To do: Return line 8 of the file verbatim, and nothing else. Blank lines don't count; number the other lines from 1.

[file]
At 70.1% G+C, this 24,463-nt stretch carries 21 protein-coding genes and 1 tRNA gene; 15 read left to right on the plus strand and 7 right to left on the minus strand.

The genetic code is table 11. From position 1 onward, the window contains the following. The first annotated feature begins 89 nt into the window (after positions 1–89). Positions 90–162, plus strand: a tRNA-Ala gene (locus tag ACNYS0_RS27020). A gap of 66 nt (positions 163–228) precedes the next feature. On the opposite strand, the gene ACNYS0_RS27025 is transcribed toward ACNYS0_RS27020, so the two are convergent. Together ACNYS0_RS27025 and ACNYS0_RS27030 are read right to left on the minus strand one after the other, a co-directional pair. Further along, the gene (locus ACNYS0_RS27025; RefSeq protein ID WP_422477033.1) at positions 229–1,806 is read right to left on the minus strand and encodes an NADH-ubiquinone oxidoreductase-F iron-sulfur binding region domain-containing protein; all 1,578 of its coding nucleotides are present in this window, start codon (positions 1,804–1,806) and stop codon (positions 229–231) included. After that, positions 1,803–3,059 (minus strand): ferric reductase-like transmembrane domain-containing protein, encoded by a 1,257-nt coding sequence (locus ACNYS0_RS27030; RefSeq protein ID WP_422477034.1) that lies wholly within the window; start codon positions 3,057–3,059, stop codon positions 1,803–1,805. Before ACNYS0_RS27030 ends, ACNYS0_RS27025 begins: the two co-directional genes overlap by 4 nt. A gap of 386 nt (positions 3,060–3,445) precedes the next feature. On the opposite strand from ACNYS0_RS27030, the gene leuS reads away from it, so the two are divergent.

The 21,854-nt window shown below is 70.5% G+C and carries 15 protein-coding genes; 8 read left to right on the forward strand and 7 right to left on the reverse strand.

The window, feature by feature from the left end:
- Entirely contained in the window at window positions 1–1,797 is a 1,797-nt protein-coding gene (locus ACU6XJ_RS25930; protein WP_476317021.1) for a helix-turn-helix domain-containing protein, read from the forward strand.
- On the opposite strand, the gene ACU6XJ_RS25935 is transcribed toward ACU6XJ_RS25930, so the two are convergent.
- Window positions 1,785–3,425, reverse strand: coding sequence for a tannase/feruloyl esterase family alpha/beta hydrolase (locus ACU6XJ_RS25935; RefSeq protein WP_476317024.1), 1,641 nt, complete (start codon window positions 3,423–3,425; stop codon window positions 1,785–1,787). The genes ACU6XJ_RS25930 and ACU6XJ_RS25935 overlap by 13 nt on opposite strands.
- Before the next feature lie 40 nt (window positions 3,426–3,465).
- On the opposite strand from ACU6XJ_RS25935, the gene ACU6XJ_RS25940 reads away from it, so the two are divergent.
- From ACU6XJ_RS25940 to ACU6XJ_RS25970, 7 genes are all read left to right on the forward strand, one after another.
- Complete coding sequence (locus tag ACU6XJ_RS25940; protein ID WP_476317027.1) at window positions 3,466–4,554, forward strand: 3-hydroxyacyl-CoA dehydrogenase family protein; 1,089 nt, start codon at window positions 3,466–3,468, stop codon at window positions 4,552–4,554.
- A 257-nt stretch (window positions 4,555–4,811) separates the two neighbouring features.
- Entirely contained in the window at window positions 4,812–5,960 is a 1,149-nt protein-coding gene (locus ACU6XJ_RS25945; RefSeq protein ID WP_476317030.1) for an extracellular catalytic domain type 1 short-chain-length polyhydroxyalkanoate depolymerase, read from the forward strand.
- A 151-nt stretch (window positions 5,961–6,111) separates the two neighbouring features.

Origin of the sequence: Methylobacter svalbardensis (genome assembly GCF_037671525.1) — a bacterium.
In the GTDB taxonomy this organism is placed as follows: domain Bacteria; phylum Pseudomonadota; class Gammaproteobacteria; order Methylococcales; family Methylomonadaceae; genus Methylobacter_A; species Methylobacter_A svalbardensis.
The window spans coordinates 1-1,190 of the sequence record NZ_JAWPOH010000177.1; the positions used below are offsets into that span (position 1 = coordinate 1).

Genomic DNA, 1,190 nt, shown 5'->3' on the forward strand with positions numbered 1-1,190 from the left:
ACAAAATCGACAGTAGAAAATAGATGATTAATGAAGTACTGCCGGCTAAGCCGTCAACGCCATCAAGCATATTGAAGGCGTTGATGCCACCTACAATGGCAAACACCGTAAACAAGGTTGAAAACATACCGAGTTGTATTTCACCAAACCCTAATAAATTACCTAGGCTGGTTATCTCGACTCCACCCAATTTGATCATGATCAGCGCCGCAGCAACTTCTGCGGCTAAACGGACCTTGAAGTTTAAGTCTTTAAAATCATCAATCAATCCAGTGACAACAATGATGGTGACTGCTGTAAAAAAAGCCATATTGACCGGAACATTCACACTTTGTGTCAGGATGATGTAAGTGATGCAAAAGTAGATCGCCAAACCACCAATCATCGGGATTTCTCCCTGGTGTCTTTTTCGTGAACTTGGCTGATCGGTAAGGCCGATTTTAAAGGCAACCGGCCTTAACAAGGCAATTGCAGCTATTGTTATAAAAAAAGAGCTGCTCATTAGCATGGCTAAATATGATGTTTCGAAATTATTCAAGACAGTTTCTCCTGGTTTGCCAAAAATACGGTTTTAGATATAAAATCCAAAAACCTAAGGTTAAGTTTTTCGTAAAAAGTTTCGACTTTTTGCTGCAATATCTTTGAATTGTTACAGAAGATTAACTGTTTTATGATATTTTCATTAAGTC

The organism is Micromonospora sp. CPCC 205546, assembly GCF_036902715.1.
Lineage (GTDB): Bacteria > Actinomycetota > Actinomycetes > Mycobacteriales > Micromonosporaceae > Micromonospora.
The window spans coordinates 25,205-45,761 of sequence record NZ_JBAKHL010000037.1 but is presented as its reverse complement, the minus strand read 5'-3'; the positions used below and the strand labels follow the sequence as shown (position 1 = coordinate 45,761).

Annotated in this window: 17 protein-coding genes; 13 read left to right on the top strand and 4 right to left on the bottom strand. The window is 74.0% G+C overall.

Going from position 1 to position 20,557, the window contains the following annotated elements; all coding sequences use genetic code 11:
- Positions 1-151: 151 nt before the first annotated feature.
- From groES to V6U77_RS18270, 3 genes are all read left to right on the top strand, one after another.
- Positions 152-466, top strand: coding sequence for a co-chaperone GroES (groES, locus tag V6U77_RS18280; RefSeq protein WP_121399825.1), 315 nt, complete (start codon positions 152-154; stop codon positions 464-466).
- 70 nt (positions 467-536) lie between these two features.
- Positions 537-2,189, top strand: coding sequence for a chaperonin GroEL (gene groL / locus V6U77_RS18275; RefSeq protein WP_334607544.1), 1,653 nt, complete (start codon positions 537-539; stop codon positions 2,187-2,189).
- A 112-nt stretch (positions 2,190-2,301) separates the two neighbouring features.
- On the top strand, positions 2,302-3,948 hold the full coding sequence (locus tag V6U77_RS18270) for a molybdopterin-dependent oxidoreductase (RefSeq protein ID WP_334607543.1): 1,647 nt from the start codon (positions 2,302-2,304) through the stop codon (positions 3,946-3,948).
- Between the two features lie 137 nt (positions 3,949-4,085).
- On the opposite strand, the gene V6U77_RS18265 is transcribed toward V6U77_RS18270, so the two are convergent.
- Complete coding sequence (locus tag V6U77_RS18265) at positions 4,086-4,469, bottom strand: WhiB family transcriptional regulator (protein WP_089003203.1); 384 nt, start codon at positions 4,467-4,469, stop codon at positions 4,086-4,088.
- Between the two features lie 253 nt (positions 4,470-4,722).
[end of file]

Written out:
- Before the next feature lie 40 nt (window positions 3,426–3,465).